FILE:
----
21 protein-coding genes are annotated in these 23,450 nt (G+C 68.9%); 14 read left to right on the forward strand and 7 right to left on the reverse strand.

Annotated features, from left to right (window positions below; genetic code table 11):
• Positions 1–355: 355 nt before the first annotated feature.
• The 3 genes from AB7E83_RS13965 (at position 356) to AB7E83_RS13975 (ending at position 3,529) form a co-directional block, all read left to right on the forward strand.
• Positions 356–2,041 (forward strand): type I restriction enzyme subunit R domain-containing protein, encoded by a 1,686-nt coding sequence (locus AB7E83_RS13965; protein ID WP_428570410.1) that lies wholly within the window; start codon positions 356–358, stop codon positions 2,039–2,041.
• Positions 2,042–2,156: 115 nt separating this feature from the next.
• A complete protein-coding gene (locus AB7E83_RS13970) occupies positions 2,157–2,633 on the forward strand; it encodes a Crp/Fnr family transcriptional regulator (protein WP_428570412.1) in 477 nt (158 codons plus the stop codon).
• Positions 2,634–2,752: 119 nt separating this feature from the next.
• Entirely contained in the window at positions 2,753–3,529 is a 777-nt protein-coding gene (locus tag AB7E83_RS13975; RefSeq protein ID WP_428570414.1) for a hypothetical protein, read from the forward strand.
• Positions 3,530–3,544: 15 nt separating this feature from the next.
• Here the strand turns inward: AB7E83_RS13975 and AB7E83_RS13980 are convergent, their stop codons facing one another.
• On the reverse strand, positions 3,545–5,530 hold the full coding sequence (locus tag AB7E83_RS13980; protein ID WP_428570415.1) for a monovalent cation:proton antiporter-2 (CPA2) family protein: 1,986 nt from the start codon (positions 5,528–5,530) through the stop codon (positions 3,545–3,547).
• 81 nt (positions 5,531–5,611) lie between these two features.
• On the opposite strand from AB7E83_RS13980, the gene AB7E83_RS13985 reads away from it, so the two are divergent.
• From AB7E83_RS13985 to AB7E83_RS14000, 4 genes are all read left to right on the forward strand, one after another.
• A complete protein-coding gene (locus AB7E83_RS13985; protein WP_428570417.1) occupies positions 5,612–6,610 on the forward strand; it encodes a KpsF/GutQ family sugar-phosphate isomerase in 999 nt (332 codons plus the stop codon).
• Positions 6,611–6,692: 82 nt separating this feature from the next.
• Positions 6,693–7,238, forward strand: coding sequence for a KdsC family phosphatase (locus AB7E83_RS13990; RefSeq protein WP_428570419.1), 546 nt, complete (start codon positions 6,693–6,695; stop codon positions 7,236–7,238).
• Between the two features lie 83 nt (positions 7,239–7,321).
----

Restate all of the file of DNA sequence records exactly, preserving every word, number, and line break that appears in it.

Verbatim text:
21 protein-coding genes are annotated in these 23,450 nt (G+C 68.9%); 14 read left to right on the forward strand and 7 right to left on the reverse strand.

Annotated features, from left to right (window positions below; genetic code table 11):
• Positions 1–355: 355 nt before the first annotated feature.
• The 3 genes from AB7E83_RS13965 (at position 356) to AB7E83_RS13975 (ending at position 3,529) form a co-directional block, all read left to right on the forward strand.
• Positions 356–2,041 (forward strand): type I restriction enzyme subunit R domain-containing protein, encoded by a 1,686-nt coding sequence (locus AB7E83_RS13965; protein ID WP_428570410.1) that lies wholly within the window; start codon positions 356–358, stop codon positions 2,039–2,041.
• Positions 2,042–2,156: 115 nt separating this feature from the next.
• A complete protein-coding gene (locus AB7E83_RS13970) occupies positions 2,157–2,633 on the forward strand; it encodes a Crp/Fnr family transcriptional regulator (protein WP_428570412.1) in 477 nt (158 codons plus the stop codon).
• Positions 2,634–2,752: 119 nt separating this feature from the next.
• Entirely contained in the window at positions 2,753–3,529 is a 777-nt protein-coding gene (locus tag AB7E83_RS13975; RefSeq protein ID WP_428570414.1) for a hypothetical protein, read from the forward strand.
• Positions 3,530–3,544: 15 nt separating this feature from the next.
• Here the strand turns inward: AB7E83_RS13975 and AB7E83_RS13980 are convergent, their stop codons facing one another.
• On the reverse strand, positions 3,545–5,530 hold the full coding sequence (locus tag AB7E83_RS13980; protein ID WP_428570415.1) for a monovalent cation:proton antiporter-2 (CPA2) family protein: 1,986 nt from the start codon (positions 5,528–5,530) through the stop codon (positions 3,545–3,547).
• 81 nt (positions 5,531–5,611) lie between these two features.
• On the opposite strand from AB7E83_RS13980, the gene AB7E83_RS13985 reads away from it, so the two are divergent.
• From AB7E83_RS13985 to AB7E83_RS14000, 4 genes are all read left to right on the forward strand, one after another.
• A complete protein-coding gene (locus AB7E83_RS13985; protein WP_428570417.1) occupies positions 5,612–6,610 on the forward strand; it encodes a KpsF/GutQ family sugar-phosphate isomerase in 999 nt (332 codons plus the stop codon).
• Positions 6,611–6,692: 82 nt separating this feature from the next.
• Positions 6,693–7,238, forward strand: coding sequence for a KdsC family phosphatase (locus AB7E83_RS13990; RefSeq protein WP_428570419.1), 546 nt, complete (start codon positions 6,693–6,695; stop codon positions 7,236–7,238).
• Between the two features lie 83 nt (positions 7,239–7,321).